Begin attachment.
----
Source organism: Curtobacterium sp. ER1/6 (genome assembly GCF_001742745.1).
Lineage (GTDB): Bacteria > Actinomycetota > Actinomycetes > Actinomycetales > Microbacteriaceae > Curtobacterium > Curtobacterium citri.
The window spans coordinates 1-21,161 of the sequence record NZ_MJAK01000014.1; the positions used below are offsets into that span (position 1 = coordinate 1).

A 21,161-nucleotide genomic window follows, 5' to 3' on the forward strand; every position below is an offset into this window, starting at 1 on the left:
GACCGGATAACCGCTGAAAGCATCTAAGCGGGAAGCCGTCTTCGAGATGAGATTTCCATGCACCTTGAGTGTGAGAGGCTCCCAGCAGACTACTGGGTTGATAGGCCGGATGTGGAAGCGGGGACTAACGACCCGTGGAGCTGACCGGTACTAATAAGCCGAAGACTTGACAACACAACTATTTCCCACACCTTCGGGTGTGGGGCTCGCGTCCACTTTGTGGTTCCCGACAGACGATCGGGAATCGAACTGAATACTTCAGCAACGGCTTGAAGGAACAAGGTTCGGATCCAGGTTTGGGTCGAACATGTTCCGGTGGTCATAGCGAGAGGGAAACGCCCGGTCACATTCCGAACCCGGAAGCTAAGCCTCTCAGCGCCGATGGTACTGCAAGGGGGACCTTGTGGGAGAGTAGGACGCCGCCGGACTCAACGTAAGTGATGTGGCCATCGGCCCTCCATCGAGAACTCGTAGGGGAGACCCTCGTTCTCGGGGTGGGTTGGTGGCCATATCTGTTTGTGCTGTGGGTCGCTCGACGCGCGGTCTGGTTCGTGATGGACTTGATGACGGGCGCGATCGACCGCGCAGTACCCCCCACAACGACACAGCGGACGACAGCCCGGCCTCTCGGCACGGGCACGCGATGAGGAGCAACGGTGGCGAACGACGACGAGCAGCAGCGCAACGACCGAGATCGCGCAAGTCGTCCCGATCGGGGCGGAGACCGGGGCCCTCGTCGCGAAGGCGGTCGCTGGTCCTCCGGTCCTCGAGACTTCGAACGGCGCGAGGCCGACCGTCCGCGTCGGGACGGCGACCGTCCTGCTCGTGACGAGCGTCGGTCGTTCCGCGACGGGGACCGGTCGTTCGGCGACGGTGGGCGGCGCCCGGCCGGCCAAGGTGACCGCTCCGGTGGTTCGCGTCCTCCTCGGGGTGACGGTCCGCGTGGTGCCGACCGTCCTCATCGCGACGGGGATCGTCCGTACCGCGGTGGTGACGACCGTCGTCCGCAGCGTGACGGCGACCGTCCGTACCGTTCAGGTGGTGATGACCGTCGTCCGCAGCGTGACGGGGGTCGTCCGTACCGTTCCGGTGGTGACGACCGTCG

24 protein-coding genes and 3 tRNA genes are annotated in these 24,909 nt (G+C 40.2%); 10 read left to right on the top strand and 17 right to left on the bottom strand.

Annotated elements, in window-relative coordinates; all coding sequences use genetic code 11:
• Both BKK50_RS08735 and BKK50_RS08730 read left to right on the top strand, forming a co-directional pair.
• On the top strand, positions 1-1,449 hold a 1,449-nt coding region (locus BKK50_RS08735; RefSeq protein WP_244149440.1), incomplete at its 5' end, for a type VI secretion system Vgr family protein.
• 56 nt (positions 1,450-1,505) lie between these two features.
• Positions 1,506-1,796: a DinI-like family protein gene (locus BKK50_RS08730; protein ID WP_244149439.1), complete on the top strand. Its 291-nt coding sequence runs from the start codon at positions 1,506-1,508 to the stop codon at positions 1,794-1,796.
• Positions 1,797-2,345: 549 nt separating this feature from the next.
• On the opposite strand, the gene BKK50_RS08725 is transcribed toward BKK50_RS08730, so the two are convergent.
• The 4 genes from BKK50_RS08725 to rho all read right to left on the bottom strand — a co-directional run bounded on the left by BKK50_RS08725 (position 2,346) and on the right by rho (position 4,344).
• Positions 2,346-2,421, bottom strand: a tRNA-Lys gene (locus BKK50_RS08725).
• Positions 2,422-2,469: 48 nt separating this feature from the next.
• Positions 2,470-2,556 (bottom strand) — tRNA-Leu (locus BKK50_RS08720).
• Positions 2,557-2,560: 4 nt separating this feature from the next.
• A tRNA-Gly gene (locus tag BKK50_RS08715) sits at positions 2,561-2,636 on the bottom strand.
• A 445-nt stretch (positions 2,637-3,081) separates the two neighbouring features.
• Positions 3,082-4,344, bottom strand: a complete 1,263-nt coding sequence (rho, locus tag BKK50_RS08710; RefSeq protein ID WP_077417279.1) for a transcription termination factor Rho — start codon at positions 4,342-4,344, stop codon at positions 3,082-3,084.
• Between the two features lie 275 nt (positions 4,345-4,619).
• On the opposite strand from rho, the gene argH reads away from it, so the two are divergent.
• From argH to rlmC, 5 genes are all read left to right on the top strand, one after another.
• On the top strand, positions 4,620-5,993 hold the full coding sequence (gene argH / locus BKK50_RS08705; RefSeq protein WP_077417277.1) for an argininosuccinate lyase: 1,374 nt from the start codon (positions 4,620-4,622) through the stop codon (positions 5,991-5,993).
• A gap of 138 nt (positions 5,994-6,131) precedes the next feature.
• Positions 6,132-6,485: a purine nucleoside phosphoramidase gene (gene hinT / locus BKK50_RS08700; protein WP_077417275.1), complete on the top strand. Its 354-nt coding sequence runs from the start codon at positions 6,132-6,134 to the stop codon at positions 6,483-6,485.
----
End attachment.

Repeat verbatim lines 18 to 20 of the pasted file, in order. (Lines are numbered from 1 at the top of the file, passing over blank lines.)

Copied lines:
• Positions 2,557-2,560: 4 nt separating this feature from the next.
• A tRNA-Gly gene (locus tag BKK50_RS08715) sits at positions 2,561-2,636 on the bottom strand.
• A 445-nt stretch (positions 2,637-3,081) separates the two neighbouring features.